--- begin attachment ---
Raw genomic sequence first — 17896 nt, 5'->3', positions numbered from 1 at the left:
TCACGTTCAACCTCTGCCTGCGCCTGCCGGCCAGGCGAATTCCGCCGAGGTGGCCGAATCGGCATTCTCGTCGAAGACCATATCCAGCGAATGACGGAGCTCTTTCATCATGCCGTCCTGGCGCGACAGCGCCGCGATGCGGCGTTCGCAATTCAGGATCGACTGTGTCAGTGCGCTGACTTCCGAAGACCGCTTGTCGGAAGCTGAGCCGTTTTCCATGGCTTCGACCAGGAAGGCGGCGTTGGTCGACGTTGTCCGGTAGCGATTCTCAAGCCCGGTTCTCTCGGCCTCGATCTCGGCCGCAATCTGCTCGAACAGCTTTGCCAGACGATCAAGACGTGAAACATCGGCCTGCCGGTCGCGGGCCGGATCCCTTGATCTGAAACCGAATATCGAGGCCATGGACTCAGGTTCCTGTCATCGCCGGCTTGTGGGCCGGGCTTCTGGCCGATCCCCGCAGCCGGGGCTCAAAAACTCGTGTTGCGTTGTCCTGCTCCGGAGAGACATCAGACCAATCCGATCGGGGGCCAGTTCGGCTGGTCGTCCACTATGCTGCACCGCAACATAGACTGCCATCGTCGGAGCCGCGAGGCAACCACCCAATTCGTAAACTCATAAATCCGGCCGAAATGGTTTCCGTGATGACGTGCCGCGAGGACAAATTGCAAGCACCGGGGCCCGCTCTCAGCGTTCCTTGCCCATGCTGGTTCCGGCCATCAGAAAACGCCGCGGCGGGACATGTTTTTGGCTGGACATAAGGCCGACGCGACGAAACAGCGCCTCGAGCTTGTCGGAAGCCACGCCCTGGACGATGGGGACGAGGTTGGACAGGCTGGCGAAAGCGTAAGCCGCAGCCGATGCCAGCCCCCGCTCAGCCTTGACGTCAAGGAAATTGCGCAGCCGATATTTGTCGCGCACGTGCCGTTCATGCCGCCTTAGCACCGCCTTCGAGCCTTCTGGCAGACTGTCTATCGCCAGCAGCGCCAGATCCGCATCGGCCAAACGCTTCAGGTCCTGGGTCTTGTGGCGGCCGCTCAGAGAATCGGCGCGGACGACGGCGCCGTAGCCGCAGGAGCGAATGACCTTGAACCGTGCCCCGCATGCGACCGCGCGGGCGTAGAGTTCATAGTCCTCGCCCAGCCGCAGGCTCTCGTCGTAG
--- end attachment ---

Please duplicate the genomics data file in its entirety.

Raw genomic sequence first — 17896 nt, 5'->3', positions numbered from 1 at the left:
TCACGTTCAACCTCTGCCTGCGCCTGCCGGCCAGGCGAATTCCGCCGAGGTGGCCGAATCGGCATTCTCGTCGAAGACCATATCCAGCGAATGACGGAGCTCTTTCATCATGCCGTCCTGGCGCGACAGCGCCGCGATGCGGCGTTCGCAATTCAGGATCGACTGTGTCAGTGCGCTGACTTCCGAAGACCGCTTGTCGGAAGCTGAGCCGTTTTCCATGGCTTCGACCAGGAAGGCGGCGTTGGTCGACGTTGTCCGGTAGCGATTCTCAAGCCCGGTTCTCTCGGCCTCGATCTCGGCCGCAATCTGCTCGAACAGCTTTGCCAGACGATCAAGACGTGAAACATCGGCCTGCCGGTCGCGGGCCGGATCCCTTGATCTGAAACCGAATATCGAGGCCATGGACTCAGGTTCCTGTCATCGCCGGCTTGTGGGCCGGGCTTCTGGCCGATCCCCGCAGCCGGGGCTCAAAAACTCGTGTTGCGTTGTCCTGCTCCGGAGAGACATCAGACCAATCCGATCGGGGGCCAGTTCGGCTGGTCGTCCACTATGCTGCACCGCAACATAGACTGCCATCGTCGGAGCCGCGAGGCAACCACCCAATTCGTAAACTCATAAATCCGGCCGAAATGGTTTCCGTGATGACGTGCCGCGAGGACAAATTGCAAGCACCGGGGCCCGCTCTCAGCGTTCCTTGCCCATGCTGGTTCCGGCCATCAGAAAACGCCGCGGCGGGACATGTTTTTGGCTGGACATAAGGCCGACGCGACGAAACAGCGCCTCGAGCTTGTCGGAAGCCACGCCCTGGACGATGGGGACGAGGTTGGACAGGCTGGCGAAAGCGTAAGCCGCAGCCGATGCCAGCCCCCGCTCAGCCTTGACGTCAAGGAAATTGCGCAGCCGATATTTGTCGCGCACGTGCCGTTCATGCCGCCTTAGCACCGCCTTCGAGCCTTCTGGCAGACTGTCTATCGCCAGCAGCGCCAGATCCGCATCGGCCAAACGCTTCAGGTCCTGGGTCTTGTGGCGGCCGCTCAGAGAATCGGCGCGGACGACGGCGCCGTAGCCGCAGGAGCGAATGACCTTGAACCGTGCCCCGCATGCGACCGCGCGGGCGTAGAGTTCATAGTCCTCGCCCAGCCGCAGGCTCTCGTCGTAG